I really love art; my blog tends to mention quite a few trips to enjoy visual feasts. Some of my earliest memories are of art, both producing it and being surrounded by all sorts of wonderful images. I have also always been a reader; linking words and images is an extraordinary thing in my world – you should see my house. It is also my profession and now an enormous pleasure in English Studies.
I am quite passionate about English Studies. Although I am reading advanced units now I value Approaches to Text and the perspective it brings to reading more than ever. ‘Approaches to Text’ asks some provocative questions like is it useful to apply literary analysis to non-literary material. This year I decided to invert the question and frame it in a way more familiar to me; is it beneficial to use art terms when analyzing text.
Analyzing texts and literary elements like tropes and narratology as ‘elements of art’ opens an interesting way of thinking about writing, texts and authors. For me, Shakespeare’s metaphors are Chagall’s colors, Dante’s allegory is like Picasso’s use of line, and epic poetry is like Rivera’s murals. The way artists manipulate elements of art has a profound effect upon the viewer just as the way authors manipulate elements of language has profound effects upon the reader.
Effects upon the reader or viewer and the link between language and visual images are provocative to consider. For me, language and image is almost inseparable. Their juxtaposition helps to define the un-rendered space so central to expression; it is the space where effect happens and my imagination can construct meaning. Taking ordinary things like soup cans, gardens or domestic interiors, and making them extraordinary through manipulating the elements of visual art is fantastic to observe; making language extraordinary through manipulating its elements creates equally exceptional effects. When visual images and language are linked the effect is visceral and quite gripping.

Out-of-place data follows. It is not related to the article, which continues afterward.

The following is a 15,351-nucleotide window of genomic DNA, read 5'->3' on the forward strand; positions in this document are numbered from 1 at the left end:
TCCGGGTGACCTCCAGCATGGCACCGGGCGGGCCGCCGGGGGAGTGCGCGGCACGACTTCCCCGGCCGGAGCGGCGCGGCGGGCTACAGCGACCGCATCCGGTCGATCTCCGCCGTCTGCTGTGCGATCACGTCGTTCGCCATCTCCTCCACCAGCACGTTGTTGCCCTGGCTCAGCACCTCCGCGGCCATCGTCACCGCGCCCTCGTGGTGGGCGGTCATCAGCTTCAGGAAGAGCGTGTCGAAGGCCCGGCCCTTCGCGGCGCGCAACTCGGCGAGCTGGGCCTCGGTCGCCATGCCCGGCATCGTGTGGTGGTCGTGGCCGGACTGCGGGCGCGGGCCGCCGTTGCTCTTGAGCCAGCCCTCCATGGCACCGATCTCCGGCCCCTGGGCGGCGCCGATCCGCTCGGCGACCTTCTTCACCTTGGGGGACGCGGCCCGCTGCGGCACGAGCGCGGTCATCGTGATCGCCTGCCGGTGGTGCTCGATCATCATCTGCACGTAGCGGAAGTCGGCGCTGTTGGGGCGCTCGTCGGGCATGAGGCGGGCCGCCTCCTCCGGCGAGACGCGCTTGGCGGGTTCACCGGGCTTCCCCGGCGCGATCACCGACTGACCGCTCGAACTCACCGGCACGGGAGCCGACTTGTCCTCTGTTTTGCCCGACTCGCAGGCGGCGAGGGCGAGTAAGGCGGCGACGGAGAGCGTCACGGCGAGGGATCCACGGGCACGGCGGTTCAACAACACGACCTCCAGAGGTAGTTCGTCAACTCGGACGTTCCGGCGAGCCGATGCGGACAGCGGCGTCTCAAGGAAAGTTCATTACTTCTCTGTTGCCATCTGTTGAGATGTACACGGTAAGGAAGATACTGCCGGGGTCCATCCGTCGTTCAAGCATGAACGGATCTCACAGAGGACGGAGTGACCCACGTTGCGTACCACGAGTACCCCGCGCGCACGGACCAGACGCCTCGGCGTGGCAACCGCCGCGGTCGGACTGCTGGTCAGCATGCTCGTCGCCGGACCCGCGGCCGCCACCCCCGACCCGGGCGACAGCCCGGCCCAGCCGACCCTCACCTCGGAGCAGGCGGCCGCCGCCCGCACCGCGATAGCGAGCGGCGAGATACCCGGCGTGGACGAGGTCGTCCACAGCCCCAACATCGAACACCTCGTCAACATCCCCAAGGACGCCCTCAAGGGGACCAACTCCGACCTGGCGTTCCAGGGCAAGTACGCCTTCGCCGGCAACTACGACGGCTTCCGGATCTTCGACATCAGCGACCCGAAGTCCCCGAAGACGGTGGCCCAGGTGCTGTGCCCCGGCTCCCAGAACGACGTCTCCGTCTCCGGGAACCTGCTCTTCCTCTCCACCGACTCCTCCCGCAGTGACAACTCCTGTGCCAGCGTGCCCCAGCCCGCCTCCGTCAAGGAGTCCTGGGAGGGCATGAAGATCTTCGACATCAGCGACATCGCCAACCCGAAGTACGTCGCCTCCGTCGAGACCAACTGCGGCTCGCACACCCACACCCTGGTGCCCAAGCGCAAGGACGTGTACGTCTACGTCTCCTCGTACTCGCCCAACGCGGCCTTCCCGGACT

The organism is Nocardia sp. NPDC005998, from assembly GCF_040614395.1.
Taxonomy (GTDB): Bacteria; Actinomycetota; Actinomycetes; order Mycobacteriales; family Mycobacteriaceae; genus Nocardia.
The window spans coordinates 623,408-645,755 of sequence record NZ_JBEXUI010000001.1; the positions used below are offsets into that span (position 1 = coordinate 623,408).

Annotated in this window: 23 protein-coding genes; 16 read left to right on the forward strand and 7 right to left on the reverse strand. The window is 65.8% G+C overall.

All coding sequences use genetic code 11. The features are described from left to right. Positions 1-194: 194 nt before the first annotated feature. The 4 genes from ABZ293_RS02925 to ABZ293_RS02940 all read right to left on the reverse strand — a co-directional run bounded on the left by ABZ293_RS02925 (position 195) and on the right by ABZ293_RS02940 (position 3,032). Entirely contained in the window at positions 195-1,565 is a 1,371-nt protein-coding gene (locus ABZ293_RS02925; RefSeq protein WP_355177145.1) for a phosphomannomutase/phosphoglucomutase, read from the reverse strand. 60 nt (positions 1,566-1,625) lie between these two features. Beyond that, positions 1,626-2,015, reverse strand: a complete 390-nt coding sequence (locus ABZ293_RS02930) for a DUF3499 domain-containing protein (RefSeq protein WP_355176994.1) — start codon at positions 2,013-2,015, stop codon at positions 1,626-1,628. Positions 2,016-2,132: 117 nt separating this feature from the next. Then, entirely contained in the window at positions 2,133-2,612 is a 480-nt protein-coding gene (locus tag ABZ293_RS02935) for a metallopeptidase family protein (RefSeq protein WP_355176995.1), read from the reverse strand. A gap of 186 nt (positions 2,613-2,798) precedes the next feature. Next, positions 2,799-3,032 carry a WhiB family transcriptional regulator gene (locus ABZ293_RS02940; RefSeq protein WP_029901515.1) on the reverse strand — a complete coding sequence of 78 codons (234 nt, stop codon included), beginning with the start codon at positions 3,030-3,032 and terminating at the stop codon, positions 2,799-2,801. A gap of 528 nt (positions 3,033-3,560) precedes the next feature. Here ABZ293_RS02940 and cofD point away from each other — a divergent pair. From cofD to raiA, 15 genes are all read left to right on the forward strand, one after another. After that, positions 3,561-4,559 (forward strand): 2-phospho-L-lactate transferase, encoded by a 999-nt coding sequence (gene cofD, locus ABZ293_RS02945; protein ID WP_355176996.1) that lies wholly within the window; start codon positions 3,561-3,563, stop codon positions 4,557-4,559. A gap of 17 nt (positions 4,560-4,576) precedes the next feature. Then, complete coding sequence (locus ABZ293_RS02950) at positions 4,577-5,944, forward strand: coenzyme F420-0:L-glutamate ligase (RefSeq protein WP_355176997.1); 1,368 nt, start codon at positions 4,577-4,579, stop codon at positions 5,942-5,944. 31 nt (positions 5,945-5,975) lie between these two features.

Linking visual imagery and text is nothing new; illuminated manuscripts, DADA and Picasso come to mind; they are positively understated compared to Thomas Hirschorn and Mario Merz’s contemporary use of text and image. Both Hirschorn and Merz use sheets of published texts as visual elements in their compositions; pages and columns of text are used as shape, color, or line. This seems to suppress literary elements of the text. It represents a full circle from manuscripts where individual letters and margins are decorative elements, and a kind of commemorative art illustrating the importance of the words themselves, to an art form where words have no meaning. It requires me to use visual analysis when engaging with text.
Shakespeare’s ‘imagery’ begs visual analysis, too; what I visualize is part of his work’s extraordinary effect. For me, text and image are co-dependents; when I see an art work I create or seek a narrative to enhance my viewing experience just like my imagination paints a picture of Chaucer’s pilgrims or Bronte’s school girls. Since I tend to read like N. C. Wyeth illustrated classic novels it makes sense to approach literature using the tools of visual analysis too. When tropes are like brush strokes the world on the page becomes richer and more accessible.